When you think of Ohio the WrightBrothers, Thomas Edison and astronauts John Glenn and Neil Armstrong come to mind. All leaders and innovators in their own rite, whichcreates the impression that Ohio is a place where visionaries and trendsetters tend to spring up. When you consider Ohio, though, would you imagine that the state has also helped guide the countries energy production and policy?
In fact, in the 1800s, Ohio was the energy capital of the U.S., producing more crude oil and natural gas than any other state, a title that attracted the attention of John D. Rockefeller and Standard Oil, which purchased an Ohio company, Ohio Oil, in 1889. It was later renamed Marathon Petroleum.
Ohio still boasts Marathon’s headquarters in Findlay. Today, the title of energy capital has been reassigned to Houston, Texas. Ohio, though, is once again experiencing a revival in importance within the energy industry.
Due to advancing technologies and the large Utica and Marcellus shale plays, Ohio is producing hydrocarbons at an exciting rate. And, the state is the testing grounds for new extraction techniques allowing once unobtainable resources to be extracted.
The oil and gas industry is not the only industry interested in Ohio. The renewable energy sector is also taking an interest in the state. One company plans to build a 49.9 megawatt solar power plant on reclaimed strip mine land in southeast Ohio. When completed, it isexpected to be one of the largest in the U.S. Add to that the 420 megawatts of capacity of wind energy with additional capacity on the way and Ohio has potential from every major advance in energy production to date.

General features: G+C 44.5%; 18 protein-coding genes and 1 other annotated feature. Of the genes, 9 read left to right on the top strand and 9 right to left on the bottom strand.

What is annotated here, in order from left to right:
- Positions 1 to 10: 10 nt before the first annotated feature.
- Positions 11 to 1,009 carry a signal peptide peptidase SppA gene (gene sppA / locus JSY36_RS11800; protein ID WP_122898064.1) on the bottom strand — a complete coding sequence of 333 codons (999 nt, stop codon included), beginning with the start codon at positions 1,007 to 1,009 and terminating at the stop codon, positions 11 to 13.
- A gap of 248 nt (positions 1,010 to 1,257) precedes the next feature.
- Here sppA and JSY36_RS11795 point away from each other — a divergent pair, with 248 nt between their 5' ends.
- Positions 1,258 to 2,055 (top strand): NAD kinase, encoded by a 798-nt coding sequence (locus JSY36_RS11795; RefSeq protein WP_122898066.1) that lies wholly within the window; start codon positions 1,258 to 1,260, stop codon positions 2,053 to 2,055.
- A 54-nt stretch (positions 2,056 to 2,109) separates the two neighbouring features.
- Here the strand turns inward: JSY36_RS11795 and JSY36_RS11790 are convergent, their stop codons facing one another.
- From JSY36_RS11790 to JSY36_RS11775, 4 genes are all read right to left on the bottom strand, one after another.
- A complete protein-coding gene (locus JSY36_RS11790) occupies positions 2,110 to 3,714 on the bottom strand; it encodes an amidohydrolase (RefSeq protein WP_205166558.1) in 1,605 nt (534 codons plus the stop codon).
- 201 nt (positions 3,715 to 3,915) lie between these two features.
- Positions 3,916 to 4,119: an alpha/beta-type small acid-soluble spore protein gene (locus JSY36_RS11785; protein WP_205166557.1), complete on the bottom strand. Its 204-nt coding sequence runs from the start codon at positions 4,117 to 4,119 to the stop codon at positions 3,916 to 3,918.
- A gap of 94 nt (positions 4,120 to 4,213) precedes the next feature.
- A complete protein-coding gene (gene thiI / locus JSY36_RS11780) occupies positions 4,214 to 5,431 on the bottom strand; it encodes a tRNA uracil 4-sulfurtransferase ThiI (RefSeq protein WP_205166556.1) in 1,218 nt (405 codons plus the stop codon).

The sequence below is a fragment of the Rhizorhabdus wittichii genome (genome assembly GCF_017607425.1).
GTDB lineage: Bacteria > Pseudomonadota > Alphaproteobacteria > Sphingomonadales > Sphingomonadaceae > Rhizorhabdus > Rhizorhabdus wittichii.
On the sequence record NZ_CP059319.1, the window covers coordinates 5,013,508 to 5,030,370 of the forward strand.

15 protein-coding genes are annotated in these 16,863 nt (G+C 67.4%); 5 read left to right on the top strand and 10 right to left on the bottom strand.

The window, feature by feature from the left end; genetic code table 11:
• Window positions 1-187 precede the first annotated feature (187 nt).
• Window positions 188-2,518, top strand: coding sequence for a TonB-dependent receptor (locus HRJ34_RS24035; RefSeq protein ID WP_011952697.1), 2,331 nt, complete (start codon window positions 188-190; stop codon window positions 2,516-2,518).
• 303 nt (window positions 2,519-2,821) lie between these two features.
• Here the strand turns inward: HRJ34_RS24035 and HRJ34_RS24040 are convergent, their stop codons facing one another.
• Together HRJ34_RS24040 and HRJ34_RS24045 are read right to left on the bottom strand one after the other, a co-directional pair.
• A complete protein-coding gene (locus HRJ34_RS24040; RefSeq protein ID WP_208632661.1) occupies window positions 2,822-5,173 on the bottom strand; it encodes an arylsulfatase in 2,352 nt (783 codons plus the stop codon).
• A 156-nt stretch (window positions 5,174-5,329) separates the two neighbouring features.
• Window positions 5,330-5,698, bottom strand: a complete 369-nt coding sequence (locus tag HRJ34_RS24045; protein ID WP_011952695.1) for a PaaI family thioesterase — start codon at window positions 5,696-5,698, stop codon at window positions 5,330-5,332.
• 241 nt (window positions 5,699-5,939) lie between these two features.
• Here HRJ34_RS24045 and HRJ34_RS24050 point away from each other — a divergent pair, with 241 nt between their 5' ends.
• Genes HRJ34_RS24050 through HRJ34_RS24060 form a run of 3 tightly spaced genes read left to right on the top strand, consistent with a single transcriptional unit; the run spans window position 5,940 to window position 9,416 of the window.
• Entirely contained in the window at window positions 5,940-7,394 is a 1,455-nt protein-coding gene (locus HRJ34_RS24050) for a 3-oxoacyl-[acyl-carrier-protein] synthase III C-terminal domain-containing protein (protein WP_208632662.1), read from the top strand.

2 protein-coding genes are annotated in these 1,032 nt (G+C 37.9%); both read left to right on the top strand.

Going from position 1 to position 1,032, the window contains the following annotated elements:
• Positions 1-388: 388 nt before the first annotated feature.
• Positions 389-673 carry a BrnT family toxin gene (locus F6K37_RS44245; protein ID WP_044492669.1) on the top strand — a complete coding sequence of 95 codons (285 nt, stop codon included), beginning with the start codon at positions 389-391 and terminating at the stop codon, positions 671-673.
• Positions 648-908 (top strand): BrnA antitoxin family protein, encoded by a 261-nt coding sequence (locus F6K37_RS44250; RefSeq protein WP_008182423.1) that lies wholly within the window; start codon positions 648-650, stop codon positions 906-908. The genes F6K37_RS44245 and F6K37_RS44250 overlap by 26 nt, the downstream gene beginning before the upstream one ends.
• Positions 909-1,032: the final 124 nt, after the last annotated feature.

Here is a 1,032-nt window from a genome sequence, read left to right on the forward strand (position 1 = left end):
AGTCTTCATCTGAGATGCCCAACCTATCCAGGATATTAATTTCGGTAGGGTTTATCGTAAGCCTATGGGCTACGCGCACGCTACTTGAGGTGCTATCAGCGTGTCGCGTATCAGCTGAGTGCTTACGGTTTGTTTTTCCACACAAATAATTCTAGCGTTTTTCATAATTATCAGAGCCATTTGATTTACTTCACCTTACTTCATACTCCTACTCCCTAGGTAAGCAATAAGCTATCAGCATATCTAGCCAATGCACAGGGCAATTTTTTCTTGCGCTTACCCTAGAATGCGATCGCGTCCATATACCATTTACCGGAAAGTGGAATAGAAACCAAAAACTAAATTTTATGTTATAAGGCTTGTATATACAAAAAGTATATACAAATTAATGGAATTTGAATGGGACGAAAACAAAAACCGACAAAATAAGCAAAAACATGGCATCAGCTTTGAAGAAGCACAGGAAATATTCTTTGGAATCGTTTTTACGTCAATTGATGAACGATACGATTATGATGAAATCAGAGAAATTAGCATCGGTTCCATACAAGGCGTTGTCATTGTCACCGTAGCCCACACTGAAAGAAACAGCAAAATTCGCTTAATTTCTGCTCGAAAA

That’s why geoAMPS has set up our corporate offices near Columbus, Ohio. This is where things are happening not only in energy, but also in technology. For many years Ohio’s business leaders claimed that it had access to more people than any other area in the United States. That claim was proven by 2010 census information. Even in light of many relocating, 47.8 percent or 147.5 million of the U.S. population resides within 500 miles of Columbus, making Ohio’s capital city an ideal place for companies to do business.
This is a fact that geoAMPS has not missed. With clients around the world and access to many energy and right of way industry thought leaders, geoAMPS is positioned to help advance a diverse range of industries with innovative and unique technologies for managing land rights and asset infrastructure.